true doctors

There are doctors who prescribe medication and then there are doctors who treat a patient.  With mutual respect much more can get done than with someone who simply throws medication about hoping it will stick.

Today was a day that everyone has been dreading.  The talk with the doctor about stopping medication. My daughter has been feeling worse on the medications they tried and none of them have helped at all. 

Being that she is getting older, she wants to be able to make medical decisions for herself.  I agree, and I take her opinions into consideration when we work on treatment for her various problems.  I don’t always agree with her opinions, but I allow her to have her say and we discuss it like adults.  I insist that she is educated on the consequences of her opinions and most of the time when we differ, it is because she made a decision with her emotions and not her mind.

She is frustrated and angry about having to go every month and spend a day at the hospital in order to receive treatment that doesn’t work.  Who wouldn’t be?  Today was the day to discuss it with the doctor.  I have previously brought it up with him, however, he wanted to hear it from her.

Today, a conversation between doctor and patient happened.  I was not involved at all, really.  I don’t mind because I told her if the doctor agreed, I was okay with it, but she would have to present it to him herself.  I helped be her sounding board and played devil’s advocate to get her ready to have the first real adult conversation of her life.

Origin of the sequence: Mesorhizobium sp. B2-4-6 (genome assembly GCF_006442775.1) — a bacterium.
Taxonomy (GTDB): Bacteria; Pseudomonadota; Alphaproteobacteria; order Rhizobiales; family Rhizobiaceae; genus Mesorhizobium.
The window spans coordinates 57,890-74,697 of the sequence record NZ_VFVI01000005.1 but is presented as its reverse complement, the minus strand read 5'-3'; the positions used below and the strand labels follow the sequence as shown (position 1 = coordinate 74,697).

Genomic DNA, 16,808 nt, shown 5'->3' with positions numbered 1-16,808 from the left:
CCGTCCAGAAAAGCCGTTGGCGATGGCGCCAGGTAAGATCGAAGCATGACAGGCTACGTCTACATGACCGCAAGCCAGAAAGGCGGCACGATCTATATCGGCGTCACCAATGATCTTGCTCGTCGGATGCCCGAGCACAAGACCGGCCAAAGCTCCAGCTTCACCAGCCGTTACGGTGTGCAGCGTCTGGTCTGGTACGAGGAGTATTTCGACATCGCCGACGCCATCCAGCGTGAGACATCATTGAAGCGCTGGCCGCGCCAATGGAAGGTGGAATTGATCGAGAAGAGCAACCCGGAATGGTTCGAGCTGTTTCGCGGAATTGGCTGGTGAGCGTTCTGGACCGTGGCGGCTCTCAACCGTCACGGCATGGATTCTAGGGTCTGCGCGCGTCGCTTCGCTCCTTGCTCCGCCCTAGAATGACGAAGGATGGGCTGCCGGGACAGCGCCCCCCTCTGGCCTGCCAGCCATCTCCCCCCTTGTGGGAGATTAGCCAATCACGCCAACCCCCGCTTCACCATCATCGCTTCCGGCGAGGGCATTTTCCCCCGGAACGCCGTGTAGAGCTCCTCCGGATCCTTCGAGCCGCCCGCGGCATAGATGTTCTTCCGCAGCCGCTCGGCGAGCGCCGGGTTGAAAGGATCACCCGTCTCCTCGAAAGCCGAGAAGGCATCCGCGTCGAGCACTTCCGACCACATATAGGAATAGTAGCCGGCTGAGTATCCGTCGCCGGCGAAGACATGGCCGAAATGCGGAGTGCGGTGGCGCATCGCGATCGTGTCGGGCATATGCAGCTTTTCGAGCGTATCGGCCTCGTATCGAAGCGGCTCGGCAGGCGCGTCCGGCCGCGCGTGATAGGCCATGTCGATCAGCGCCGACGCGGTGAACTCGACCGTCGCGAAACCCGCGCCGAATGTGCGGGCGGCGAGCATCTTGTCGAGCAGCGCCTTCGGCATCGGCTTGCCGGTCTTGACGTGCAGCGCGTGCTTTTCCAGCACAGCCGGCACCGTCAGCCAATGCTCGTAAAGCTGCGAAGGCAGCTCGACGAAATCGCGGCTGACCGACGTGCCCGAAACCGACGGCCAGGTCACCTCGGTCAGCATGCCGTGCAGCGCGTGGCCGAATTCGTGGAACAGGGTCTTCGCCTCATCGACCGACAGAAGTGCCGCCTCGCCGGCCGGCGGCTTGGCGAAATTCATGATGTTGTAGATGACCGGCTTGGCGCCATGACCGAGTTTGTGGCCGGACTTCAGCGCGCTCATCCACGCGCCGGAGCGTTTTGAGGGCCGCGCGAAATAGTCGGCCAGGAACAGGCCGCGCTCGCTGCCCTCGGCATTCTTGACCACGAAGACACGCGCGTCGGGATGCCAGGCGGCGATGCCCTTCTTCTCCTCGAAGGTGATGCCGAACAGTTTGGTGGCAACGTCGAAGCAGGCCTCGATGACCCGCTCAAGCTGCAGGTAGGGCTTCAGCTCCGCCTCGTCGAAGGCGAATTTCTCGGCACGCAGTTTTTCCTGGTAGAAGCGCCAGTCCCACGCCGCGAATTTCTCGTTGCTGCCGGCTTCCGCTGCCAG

She did well.  It was a conversation of mutual respect.  He gave her the courtesy of not only listening attentively, but asking questions without sounding judgmental.  They talked it out, and came to the conclusion that they were going to try it her way.  Give her a break until at least after her brain surgery.

I watched a doctor who has been treating her for three years tear up about how bad things are.  He literally teared up about how she had to have brain surgery.  He had to clear his throat before turning and talking to me.  He readily admits he doesn’t have all the answers, but continues to search for them.

Seeing the level of trust that my daughter has for him, the respect they share and the compassion he has, I have to say that he is one of the best doctors out there.  A doctor doesn’t treat a disease.  A doctor treats a patient, all of them, including their fears and frustrations.

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